Microsoft went first in the latest round of financial results from the cloud leaders, revealing last week that Azure revenue growth slowed to 47 per cent in its last quarter.
Amazon and Google have now entered the fray, giving the latest update on the battle for public cloud dominance.
We've rounded up the key information from the pair's results.
Amazon is the only member of the big three to break out its cloud infrastructure results.
For the quarter ending 30 June 2020 AWS sales rose 29 per cent to $10.8bn, while operating income climbed 58 per cent to $3.4bn - over half of Amazon's total income.
This marks the seventh quarter in a row that AWS' growth has slowed, but Amazon CEO Brian Olsavksy said that backlog grew 65 per cent year on year.
"Customer usage remains strong, although growth varies across industries as a result of the COVID-19 crisis," he said.
The CFO also said that, in some cases, AWS has been working with customers in industries that have been hit by the pandemic to reduce their cloud infrastructures.
"We're actively, with our salesforce, looking for ways that we can help them save money," he added.
"This includes things like scaling down the usage where it makes sense or benchmarking their workloads against our architectural best practices.
So that's not going to help our usage growth in the short run, but it will help those customers save money. We think that's the right thing to do, not only for their success and so they can come out of this at a better shape, but also for the long-term health of our relationship with them."
The wider Amazon business saw sales rocket 40 per cent year on year to $88.8bn.
The firm's share price rose over six per cent in after-hours trading.
Google started releasing more numbers related to its cloud business a couple of quarters ago, although it still does not reveal the size of AWS competitor Google Cloud Platform (GCP)
Google Cloud - which houses the likes of GCP and G Suite - saw sales rise 43 per cent year on year to just over $3bn.
Google boss Sundar Pichai said: "GCP maintained the strong level of revenue growth it delivered in the first quarter, and its revenue growth was again meaningfully above cloud overall.
"GCP growth was again led by our infrastructure offerings and our data and analytics platform.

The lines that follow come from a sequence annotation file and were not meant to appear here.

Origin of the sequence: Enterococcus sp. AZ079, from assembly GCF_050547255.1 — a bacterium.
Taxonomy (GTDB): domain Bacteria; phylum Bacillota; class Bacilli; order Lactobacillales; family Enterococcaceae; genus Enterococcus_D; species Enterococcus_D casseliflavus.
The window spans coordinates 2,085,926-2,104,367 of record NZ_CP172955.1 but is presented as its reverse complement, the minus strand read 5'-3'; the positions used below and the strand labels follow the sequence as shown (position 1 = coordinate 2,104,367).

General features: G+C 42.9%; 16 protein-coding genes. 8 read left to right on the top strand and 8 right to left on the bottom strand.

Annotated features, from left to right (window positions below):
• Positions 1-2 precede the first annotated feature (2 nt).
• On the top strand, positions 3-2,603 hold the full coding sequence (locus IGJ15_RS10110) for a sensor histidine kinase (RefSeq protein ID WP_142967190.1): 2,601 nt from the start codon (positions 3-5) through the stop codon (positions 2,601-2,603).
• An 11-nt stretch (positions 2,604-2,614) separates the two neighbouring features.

"Overall, the lower Google Cloud revenue growth in the second quarter relative to the first quarter reflects the fact that G Suite lapped a price increase that was introduced in April last year."
The wider Alphabet business reported its first ever year-on-year quarterly revenue decline, with sales down two per cent $38.3bn.
Google's revenue from advertising fell eight per cent, but the firm said it had seen signs of recovery after being ravaged at the start of the pandemic.
Google advertising accounts for the vast majority of Alphabet's total sales, at $29.9bn.
TechMarketView analyst Kate Hanaghan said that the direction of travel is clear, despite the big public cloud three seeing softer quarters than perhaps they would have without the pandemic.
"The pandemic may have had some impact on the growth numbers in the short-term, but the broader trend also sees an easing of the top line as the Hyperscalers gain scale," she said.
"The cloud players may have seen a squeeze on their top line numbers, and a slowing of growth is a general trend outside of the pandemic, but there is no doubt about the general direction of the market."
Vendor also announces tie up with Telefónica’s infrastructure to ramp up cloud services in Spain
CPI has spoken to Nordic cloud partners who claim that IBM and Oracle no longer have their own cloud ambition in their region
PE takeovers, AWS vs Google and M&A: Top three takeaways from partners at the Nordic Infrastructure conference in Oslo
CPI speaks to top Nordic cloud partners to round up the top predictions for 2020 from the Nordic Infrastructure Conference
Alphabet has joined an elite tier of tech titans, alongside Apple, Amazon and Microsoft
OVHcloud CEO on rebranding to take on AWS and Alibaba, and why the EMEA channel needs a European hyperscaler
Michel Paulin talks creating a European network to have an alternative to the American and Chinese hegemony, and the concerns over the US Cloud Act
Physical event in November will no longer take place
iPhone maker says recent period was its best June quarter ever
Cloud giants report slowed growth, but outlook remains positive
Print vendor says ongoing COVID-19 crisis has slashed both its top and bottom line